Proper meditation is non-conceptually being aware of presently changing flow of namarupa. Even if one does anapanasati, it is still done with the awareness of changing namarupa. With more and more close observation of changing namarupa, one is able to see it more clearer and in greater detail. The direct experiential knowledge gained, little by little, will change the natural behaviour of the mind (make it less distracted, etc).

Does that answer your questions?

Best wishes,

Alex
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Re: Vipassana

Postby jcsuperstar » Mon Mar 22, 2010 6:30 pm

i would suggest the anapanasati sutta as the answer to the question of what proper meditation is.
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the mountain may be heavy in and of itself, but if you're not trying to carry it it's not heavy to you- Ajaan Suwat
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Re: Vipassana

Postby Kenshou » Mon Mar 22, 2010 11:09 pm

jcsuperstar wrote:i would suggest the anapanasati sutta as the answer to the question of what proper meditation is.


I'm inclined to agree with this. The anapanasati sutta combined with the satipatthana sutta is pretty much the best practical guidance I can think of. Though different interpretations of those are all over the map, I guess.
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Re: Vipassana

Postby retrofuturist » Mon Mar 22, 2010 11:12 pm

Greetings Kenshou,

Kenshou wrote:The anapanasati sutta combined with the satipatthana sutta is pretty much the best practical guidance I can think of.


:thumbsup:

Kenshou wrote:Though different interpretations of those are all over the map, I guess.

Which may only be a problem if someone feels the need to be straitjacketed into a narrow and prescriptive technique.

Metta,
Retro. :)
If you have asked me of the origination of unease, then I shall explain it to you in accordance with my understanding:
Whatever various forms of unease there are in the world, They originate founded in encumbering accumulation. (Pārāyanavagga)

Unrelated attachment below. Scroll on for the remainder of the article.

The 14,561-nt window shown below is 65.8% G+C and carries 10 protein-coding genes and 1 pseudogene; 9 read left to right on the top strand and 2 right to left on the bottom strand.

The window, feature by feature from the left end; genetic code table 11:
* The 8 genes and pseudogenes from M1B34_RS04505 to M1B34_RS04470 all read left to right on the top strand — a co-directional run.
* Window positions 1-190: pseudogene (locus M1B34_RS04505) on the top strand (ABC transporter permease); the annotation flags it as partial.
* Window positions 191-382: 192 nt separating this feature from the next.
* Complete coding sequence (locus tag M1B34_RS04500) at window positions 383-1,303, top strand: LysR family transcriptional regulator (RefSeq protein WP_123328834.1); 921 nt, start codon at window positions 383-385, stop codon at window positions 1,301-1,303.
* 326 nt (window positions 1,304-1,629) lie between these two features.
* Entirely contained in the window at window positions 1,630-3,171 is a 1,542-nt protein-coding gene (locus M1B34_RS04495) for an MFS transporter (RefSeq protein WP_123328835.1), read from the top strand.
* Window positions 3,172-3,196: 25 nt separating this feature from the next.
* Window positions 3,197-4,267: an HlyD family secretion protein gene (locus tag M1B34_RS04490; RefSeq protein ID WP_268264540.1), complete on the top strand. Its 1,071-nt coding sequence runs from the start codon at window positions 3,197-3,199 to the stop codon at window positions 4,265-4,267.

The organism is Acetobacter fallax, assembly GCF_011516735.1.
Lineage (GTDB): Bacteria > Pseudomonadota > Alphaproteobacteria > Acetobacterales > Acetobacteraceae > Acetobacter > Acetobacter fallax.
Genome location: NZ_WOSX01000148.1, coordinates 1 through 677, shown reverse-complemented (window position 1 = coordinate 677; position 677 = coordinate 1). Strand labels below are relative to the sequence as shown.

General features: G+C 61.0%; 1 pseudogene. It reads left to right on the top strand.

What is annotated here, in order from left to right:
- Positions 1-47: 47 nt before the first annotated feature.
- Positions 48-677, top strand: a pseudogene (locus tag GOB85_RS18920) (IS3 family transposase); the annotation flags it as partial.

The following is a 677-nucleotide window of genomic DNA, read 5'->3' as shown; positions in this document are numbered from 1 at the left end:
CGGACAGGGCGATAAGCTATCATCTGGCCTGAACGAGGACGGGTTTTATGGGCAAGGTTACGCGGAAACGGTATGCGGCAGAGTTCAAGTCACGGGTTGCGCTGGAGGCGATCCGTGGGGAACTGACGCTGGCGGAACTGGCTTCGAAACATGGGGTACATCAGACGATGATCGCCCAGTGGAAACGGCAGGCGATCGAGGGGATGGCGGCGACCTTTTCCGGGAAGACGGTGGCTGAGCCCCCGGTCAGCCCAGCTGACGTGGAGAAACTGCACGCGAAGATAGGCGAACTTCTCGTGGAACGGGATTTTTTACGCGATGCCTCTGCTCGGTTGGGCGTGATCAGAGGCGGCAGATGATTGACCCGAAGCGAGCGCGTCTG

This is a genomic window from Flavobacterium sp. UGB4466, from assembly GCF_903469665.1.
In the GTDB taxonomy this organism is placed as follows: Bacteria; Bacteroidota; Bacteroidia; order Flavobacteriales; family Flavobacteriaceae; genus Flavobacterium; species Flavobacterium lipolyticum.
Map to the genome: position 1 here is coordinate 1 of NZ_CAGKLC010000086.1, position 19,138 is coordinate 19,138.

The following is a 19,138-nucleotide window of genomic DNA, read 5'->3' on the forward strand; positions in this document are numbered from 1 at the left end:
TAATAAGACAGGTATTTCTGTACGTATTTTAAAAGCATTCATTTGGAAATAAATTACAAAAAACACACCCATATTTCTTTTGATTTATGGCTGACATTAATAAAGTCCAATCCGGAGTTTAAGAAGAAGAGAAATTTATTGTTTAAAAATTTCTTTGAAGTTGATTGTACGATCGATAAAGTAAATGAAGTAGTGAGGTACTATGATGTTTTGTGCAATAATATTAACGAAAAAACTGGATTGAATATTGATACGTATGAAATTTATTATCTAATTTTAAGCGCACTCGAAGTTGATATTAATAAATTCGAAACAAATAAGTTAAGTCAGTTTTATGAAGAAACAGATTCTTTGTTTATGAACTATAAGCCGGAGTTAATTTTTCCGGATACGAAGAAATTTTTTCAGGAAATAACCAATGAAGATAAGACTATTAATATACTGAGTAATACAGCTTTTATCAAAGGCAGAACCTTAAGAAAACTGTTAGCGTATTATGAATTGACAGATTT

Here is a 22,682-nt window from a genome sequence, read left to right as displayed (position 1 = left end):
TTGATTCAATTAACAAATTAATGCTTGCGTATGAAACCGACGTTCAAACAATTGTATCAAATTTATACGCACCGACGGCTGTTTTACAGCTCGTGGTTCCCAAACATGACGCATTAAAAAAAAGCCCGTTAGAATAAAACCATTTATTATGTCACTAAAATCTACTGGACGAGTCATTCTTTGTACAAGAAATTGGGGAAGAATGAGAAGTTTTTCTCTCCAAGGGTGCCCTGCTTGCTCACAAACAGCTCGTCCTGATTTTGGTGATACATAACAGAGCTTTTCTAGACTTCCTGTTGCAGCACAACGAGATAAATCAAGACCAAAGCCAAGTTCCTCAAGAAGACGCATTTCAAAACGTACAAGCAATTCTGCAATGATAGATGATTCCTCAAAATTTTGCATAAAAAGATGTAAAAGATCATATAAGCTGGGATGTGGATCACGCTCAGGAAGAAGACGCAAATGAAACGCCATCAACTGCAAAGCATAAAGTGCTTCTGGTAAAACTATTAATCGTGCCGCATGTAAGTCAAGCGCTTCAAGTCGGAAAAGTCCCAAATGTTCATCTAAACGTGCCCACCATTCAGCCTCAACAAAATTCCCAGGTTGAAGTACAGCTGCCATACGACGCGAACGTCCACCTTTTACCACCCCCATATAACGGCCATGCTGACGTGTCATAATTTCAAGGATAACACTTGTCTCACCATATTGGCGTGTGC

Exalted in mind, just open and clearly aware, the recluse trained in the ways of the sages:
One who is such, calmed and ever mindful, He has no sorrows! -- Udana IV, 7


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Re: Vipassana

Postby Brizzy » Tue Mar 23, 2010 12:59 am

Brizzy wrote:Hi

Are the vipassana techniques, taught through the Mahasi & Goenka centres, relatively new inventions based on commentarial works? .......................
............................... That is why I ask if these techniques are relatively new.

Metta :smile:


Hi

:focus:

BTW ......No Mahayana sutras allowed to "prove" lineage! :tongue:

:smile:
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Re: Vipassana

Postby Ben » Tue Mar 23, 2010 2:25 am

Brizzy wrote:
Brizzy wrote:Hi

Are the vipassana techniques, taught through the Mahasi & Goenka centres, relatively new inventions based on commentarial works? .......................
............................... That is why I ask if these techniques are relatively new.

Metta :smile:


Hi

:focus:

BTW ......No Mahayana sutras allowed to "prove" lineage! :tongue:

:smile:


I'm sorry, but who made you a moderator?
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Re: Vipassana

Postby bodom » Tue Mar 23, 2010 2:37 am

Kenshou wrote: